Egypt Independent

Egypt among top 5 African banking markets in terms of growth, profitability: McKinsey report

Egypt is among the top five banking markets in Africa in terms of growth and profitability, 

according to a study by management consulting firm McKinsey and Company.

The McKinsey report released on Wednesday shows that Egypt, Angola, Nigeria, South Africa, and Morocco, account for 68 percent of the continent’s total banking revenue pool.

Meanwhile, Africa has emerged as the world’s number two banking market in terms of growth and profitability.

Factors like low banking penetration and income levels, and cash based economies are key obstacles to the development of Africa’s banking sector. However, according to data collected from the performance of 35 of Africa’s leading banks, and surveys of banking executives and customers, the McKinsey report says that the number of banked Africans grew from 170 million in 2012 to nearly 300 million last year.

“We expect the banked population in Africa to swell by more than 150 million people, from nearly 300 million in 2017 to 450 million by 2022, and much of this growth will be at levels of income lower than $5,000 per year,” the report says.

“Globally, the banking industry is facing disappointing returns and sluggish growth…Africa’s banking sector provides a refreshing contrast. Its markets are fast-growing and nearly twice as profitable as the global average.”

The report separates the continents banking markets into four archetypes: Relatively mature, fast-growing transition market, sleeping giants, and nascent market. Egypt is placed in the first category along with South Africa.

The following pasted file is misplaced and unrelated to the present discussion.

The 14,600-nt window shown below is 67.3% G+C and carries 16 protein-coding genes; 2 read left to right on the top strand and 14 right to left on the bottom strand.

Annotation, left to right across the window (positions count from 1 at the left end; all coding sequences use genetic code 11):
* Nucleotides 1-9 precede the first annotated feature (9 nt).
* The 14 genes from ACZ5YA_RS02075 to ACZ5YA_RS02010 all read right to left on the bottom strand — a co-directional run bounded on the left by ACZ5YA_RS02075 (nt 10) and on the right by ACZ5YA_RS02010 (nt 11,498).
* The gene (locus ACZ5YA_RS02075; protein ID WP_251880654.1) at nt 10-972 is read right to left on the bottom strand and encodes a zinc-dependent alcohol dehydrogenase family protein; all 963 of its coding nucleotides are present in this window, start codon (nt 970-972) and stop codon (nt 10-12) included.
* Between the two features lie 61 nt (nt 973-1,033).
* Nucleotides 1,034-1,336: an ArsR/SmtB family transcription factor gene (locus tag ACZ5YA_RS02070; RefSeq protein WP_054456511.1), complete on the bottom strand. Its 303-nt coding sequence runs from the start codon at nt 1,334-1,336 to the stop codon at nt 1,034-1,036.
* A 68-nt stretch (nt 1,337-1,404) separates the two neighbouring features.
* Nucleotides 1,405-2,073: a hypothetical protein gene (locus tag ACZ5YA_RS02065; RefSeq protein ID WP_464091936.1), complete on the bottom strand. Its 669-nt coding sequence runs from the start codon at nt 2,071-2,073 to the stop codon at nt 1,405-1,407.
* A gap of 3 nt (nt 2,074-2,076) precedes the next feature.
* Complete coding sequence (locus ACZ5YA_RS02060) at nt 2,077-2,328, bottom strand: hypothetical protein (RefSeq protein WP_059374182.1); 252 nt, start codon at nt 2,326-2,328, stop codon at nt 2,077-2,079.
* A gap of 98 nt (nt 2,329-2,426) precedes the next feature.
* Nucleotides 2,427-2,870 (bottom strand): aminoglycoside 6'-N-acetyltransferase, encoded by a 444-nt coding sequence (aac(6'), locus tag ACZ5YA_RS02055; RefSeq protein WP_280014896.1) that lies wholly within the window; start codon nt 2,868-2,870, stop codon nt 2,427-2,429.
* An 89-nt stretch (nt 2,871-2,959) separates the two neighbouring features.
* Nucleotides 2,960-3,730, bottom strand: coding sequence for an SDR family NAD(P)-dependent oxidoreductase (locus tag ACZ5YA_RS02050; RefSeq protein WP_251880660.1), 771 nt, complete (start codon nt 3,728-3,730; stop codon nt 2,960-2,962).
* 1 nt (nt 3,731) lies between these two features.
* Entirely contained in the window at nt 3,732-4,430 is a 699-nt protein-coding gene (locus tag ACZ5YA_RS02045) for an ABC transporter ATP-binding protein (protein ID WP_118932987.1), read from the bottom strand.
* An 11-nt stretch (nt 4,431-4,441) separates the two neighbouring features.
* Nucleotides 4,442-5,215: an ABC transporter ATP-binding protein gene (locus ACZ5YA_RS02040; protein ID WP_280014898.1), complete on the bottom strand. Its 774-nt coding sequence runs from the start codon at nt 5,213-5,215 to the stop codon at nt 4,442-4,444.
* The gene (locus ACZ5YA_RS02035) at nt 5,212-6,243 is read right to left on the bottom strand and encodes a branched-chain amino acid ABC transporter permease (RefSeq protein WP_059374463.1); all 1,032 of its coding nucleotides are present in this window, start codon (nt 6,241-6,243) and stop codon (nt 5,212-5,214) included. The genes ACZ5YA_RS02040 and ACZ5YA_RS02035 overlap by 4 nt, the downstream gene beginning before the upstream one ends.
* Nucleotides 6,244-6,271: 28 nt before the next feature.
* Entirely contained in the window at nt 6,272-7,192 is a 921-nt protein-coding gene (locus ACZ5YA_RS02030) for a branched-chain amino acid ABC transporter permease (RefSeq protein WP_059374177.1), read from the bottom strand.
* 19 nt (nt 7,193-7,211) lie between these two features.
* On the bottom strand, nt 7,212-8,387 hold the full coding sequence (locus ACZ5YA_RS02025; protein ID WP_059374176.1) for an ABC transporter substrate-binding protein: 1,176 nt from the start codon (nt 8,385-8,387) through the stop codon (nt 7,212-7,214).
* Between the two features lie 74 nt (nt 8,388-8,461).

“These markets have higher branch penetration—17 branches per 100,000 adults, versus the African average of five. They also have higher credit bureau penetration of 22 percent of adults, double the African average. Retail banking tends to be a higher share of the revenue pool in these markets, and more sophisticated financial services such as asset management and mortgages are also more prevalent. This is partly because the share of adults earning more than USD5,000 per annum is higher at 51 percent on average, versus 15 percent for Africa as a whole,” the report says.

The report also projects that around 60 percent of total retail revenue growth in the next five years will come from Egypt, Morocco, South Africa, Ghana, and Nigeria.

Four in ten African banking customers prefer digital channels for transactions, and four major countries’ customers prefer digital to branch. However, Egypt proves to show little preference to digital.

For example, in Nigeria, 59 percent of customers prefer digital, compared to 15 percent that favor branches. Digital channels are also preferred to branches for transactions in South Africa (56 percent of customers versus 27 percent), Angola (45 versus 40 percent), and Kenya (43 versus 33 percent).

Even though only 15 percent of Africans had annual income above USD 5,000 last year, McKinsey’s research indicated that nearly 70 percent of retail banking revenue growth through 2025 will come from customers earning between USD 6,000 and USD 36,000.

Additionally, the report points out that heavy staff costs and labor-intensive, paper-dominated processes hold back productivity, adding that credit risk still remains a concern, with non-performing loans accounting for more than 5 percent of African banks’ portfolios.